Re: Bob's 'Self-aggrandizing ignorant' Count: Was: What databases have taught me

From: Keith H Duggar <>
Date: 28 Jun 2006 04:03:16 -0700
Message-ID: <>

Bruno Desthuilliers wrote:
> Bob Badour a écrit :

Google is not a substitute for thinking. There is more to learning than the Internet. Wikipedia is an not education. Information is not knowledge.

> > as a variant of C for exactly the same purpose:
> > simulation.
> "The specific tasks that caused me to start designing and
> implementing C++ (initially called "C with Classes") had
> to do with distributing operating system facilities across
> a network."

Do you understand Stroustrup's background was /simulating/ distributed operating systems not /implementing/ them? And hence "had to do with" there almost surely refers to said research /simulations/. Find a copy of "The Design and Evolution of C++" and start reading. It is a great book anyhow. Here is a relevant quote:

"What is relevant, though, was the focus on composing software out of well-delimited modules and that the main experimental tool was a relatively large and detailed SIMULATOR I wrote for SIMULATING software running on a distributed system."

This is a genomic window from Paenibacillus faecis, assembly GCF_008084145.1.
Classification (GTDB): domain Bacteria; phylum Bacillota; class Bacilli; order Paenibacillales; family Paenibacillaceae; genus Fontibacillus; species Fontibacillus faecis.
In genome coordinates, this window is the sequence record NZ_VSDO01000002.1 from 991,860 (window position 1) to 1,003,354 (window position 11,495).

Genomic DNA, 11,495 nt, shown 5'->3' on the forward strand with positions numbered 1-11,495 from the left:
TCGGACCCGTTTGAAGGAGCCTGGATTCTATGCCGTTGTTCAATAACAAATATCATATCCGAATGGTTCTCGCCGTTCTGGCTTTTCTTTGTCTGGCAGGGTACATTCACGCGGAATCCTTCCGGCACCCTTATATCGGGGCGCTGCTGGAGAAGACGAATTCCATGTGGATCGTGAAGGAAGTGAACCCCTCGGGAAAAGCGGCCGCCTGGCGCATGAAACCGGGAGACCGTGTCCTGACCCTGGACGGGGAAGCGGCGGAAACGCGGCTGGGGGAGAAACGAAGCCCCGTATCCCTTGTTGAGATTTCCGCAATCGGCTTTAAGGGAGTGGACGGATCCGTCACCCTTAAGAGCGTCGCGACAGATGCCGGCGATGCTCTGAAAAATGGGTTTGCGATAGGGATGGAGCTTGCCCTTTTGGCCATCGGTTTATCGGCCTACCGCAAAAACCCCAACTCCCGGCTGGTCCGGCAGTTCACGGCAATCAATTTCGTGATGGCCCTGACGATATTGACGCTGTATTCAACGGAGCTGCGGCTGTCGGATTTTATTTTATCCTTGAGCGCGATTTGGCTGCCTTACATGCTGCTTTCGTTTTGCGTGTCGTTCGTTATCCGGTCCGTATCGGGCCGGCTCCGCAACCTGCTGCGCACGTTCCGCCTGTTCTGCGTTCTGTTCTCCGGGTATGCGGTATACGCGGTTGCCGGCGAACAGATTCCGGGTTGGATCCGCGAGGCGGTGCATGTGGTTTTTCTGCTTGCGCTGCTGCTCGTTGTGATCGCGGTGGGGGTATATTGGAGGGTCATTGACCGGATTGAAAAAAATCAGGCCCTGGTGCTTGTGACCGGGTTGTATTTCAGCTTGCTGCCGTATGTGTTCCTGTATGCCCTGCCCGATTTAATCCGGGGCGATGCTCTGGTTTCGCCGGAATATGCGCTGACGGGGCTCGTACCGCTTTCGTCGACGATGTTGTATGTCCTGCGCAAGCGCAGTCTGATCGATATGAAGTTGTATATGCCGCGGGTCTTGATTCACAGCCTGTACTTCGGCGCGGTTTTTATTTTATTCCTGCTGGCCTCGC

> > and in fact borrowed the features from Simula.
> "Standard C++ and the design and programming styles it
> supports owe a debt to the functional languages,
> especially to ML"

D&E is replete with references regarding the influence of Simula. Examples:

(The first sentence of the first chapter.)

"The prehistory of C++ - the couple of years before the idea of adding Simula-like features to C occurred to me ..."

"It was a pleasure to write that SIMULATOR. The features of Simula were almost ideal for the purpose ..."

"During the writing and initial debugging, I acquired a great respect for the expressiveness of Simula's type system ... In contrast, I had found Pascal's type system to be worse than useless ... The contrast I perceived between the rigidity of Pascal and the flexibility of Simula was ESSENTIAL for the development of C++. Simula's class concept was seen as the key difference ..."

And it goes on and on and on.

> > The whole purpose of a simulation is to create a large
> > unpredictable state machine
> Possibly. But simulation was not the purpose of Smalltalk
> (first language labelled as "object-oriented") nor AFAICT
> of C++

Well it was certainly /an/ original purpose. Though the design goals seem to have /evolved/ to encompass more general purposes. However, given that, as Stroustrup said, his experience with /simulation/ was core it can be argued that regardless of his goals, he created a language that is designed around simulation (at least the class portion). And certainly Bob's original and weaker claim that such features are /useful/ for simulation is well supported. (Note George is unable to comprehend words like /an/ and /useful/. He ignores them and sees /the/ and /defines/ instead. Hopefully you do not have the same problem.)

  • Keith -- Fraud 6
Received on Wed Jun 28 2006 - 13:03:16 CEST

Original text of this message